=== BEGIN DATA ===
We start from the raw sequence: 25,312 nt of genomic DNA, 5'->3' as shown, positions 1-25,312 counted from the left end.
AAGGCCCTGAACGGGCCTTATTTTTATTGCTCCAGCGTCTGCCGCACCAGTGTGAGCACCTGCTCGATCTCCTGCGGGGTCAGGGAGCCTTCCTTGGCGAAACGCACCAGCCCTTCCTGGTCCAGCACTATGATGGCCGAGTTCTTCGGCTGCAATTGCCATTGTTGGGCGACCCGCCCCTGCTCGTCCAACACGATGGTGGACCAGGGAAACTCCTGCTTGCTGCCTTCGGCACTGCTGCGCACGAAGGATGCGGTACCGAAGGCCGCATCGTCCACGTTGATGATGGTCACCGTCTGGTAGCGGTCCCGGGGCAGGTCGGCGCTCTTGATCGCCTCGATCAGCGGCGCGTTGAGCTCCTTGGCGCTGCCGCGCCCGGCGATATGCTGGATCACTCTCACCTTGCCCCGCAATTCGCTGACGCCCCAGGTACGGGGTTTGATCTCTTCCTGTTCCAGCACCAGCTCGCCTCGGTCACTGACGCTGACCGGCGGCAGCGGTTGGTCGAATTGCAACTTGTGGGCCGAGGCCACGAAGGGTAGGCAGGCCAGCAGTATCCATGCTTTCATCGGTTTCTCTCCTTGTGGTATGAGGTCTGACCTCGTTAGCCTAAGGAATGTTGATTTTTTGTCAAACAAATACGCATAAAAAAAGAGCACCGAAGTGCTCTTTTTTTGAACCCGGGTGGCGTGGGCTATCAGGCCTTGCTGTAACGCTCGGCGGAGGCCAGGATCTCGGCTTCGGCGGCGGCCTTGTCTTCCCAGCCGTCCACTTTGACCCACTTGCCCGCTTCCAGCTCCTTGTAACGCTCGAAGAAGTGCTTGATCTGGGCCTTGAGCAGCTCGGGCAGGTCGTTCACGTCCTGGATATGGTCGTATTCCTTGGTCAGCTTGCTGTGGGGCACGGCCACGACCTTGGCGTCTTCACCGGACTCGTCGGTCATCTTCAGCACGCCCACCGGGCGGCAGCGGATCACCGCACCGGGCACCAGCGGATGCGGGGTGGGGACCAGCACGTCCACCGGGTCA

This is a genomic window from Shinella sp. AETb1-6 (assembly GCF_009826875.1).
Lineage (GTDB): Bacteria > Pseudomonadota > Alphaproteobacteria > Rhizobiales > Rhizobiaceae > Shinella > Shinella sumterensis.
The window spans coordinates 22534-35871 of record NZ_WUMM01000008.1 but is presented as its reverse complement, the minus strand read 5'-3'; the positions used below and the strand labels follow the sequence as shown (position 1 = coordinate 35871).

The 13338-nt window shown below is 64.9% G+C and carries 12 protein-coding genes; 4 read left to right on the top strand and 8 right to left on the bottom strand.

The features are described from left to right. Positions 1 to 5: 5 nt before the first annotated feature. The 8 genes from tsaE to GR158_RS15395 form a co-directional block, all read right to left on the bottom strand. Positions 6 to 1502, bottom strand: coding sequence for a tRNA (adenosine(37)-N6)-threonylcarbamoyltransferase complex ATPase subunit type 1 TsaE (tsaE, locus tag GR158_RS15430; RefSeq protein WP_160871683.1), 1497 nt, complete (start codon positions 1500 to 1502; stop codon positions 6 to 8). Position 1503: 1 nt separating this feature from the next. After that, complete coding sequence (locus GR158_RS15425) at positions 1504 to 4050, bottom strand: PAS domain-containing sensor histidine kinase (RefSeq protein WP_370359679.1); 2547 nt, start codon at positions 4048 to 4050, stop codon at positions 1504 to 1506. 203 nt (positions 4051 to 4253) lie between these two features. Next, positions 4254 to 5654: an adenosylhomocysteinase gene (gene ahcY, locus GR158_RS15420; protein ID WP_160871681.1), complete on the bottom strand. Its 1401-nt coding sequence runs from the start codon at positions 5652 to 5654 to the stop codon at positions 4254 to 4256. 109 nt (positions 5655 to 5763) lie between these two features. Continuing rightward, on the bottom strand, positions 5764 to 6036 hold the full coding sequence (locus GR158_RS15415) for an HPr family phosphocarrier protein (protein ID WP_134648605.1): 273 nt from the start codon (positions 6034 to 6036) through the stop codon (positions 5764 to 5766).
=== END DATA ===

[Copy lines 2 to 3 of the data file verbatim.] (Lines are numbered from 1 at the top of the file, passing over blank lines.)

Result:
AAGGCCCTGAACGGGCCTTATTTTTATTGCTCCAGCGTCTGCCGCACCAGTGTGAGCACCTGCTCGATCTCCTGCGGGGTCAGGGAGCCTTCCTTGGCGAAACGCACCAGCCCTTCCTGGTCCAGCACTATGATGGCCGAGTTCTTCGGCTGCAATTGCCATTGTTGGGCGACCCGCCCCTGCTCGTCCAACACGATGGTGGACCAGGGAAACTCCTGCTTGCTGCCTTCGGCACTGCTGCGCACGAAGGATGCGGTACCGAAGGCCGCATCGTCCACGTTGATGATGGTCACCGTCTGGTAGCGGTCCCGGGGCAGGTCGGCGCTCTTGATCGCCTCGATCAGCGGCGCGTTGAGCTCCTTGGCGCTGCCGCGCCCGGCGATATGCTGGATCACTCTCACCTTGCCCCGCAATTCGCTGACGCCCCAGGTACGGGGTTTGATCTCTTCCTGTTCCAGCACCAGCTCGCCTCGGTCACTGACGCTGACCGGCGGCAGCGGTTGGTCGAATTGCAACTTGTGGGCCGAGGCCACGAAGGGTAGGCAGGCCAGCAGTATCCATGCTTTCATCGGTTTCTCTCCTTGTGGTATGAGGTCTGACCTCGTTAGCCTAAGGAATGTTGATTTTTTGTCAAACAAATACGCATAAAAAAAGAGCACCGAAGTGCTCTTTTTTTGAACCCGGGTGGCGTGGGCTATCAGGCCTTGCTGTAACGCTCGGCGGAGGCCAGGATCTCGGCTTCGGCGGCGGCCTTGTCTTCCCAGCCGTCCACTTTGACCCACTTGCCCGCTTCCAGCTCCTTGTAACGCTCGAAGAAGTGCTTGATCTGGGCCTTGAGCAGCTCGGGCAGGTCGTTCACGTCCTGGATATGGTCGTATTCCTTGGTCAGCTTGCTGTGGGGCACGGCCACGACCTTGGCGTCTTCACCGGACTCGTCGGTCATCTTCAGCACGCCCACCGGGCGGCAGCGGATCACCGCACCGGGCACCAGCGGATGCGGGGTGGGGACCAGCACGTCCACCGGGTCA

This is a genomic window from Shinella sp. AETb1-6 (assembly GCF_009826875.1).